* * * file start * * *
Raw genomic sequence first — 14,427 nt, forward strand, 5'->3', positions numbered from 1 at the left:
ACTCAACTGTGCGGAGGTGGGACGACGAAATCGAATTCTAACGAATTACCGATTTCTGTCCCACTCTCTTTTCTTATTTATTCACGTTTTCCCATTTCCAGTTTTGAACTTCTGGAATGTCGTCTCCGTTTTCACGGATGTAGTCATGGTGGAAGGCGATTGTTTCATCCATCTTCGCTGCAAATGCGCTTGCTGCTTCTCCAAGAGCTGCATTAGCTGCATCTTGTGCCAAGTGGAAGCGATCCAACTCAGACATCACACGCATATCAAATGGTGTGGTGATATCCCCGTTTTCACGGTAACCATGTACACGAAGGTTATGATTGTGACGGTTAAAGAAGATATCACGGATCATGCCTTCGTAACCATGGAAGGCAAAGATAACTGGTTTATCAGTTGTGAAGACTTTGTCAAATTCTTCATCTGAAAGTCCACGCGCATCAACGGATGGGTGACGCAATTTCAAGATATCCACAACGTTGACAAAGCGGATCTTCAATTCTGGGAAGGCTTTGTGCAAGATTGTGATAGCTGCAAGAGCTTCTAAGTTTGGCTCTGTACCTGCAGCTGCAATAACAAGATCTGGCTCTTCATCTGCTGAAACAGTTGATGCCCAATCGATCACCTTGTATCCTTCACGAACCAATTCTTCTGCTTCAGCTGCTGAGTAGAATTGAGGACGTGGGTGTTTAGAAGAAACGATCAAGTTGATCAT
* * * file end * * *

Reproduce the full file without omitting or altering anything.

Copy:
Raw genomic sequence first — 14,427 nt, forward strand, 5'->3', positions numbered from 1 at the left:
ACTCAACTGTGCGGAGGTGGGACGACGAAATCGAATTCTAACGAATTACCGATTTCTGTCCCACTCTCTTTTCTTATTTATTCACGTTTTCCCATTTCCAGTTTTGAACTTCTGGAATGTCGTCTCCGTTTTCACGGATGTAGTCATGGTGGAAGGCGATTGTTTCATCCATCTTCGCTGCAAATGCGCTTGCTGCTTCTCCAAGAGCTGCATTAGCTGCATCTTGTGCCAAGTGGAAGCGATCCAACTCAGACATCACACGCATATCAAATGGTGTGGTGATATCCCCGTTTTCACGGTAACCATGTACACGAAGGTTATGATTGTGACGGTTAAAGAAGATATCACGGATCATGCCTTCGTAACCATGGAAGGCAAAGATAACTGGTTTATCAGTTGTGAAGACTTTGTCAAATTCTTCATCTGAAAGTCCACGCGCATCAACGGATGGGTGACGCAATTTCAAGATATCCACAACGTTGACAAAGCGGATCTTCAATTCTGGGAAGGCTTTGTGCAAGATTGTGATAGCTGCAAGAGCTTCTAAGTTTGGCTCTGTACCTGCAGCTGCAATAACAAGATCTGGCTCTTCATCTGCTGAAACAGTTGATGCCCAATCGATCACCTTGTATCCTTCACGAACCAATTCTTCTGCTTCAGCTGCTGAGTAGAATTGAGGACGTGGGTGTTTAGAAGAAACGATCAAGTTGATCAT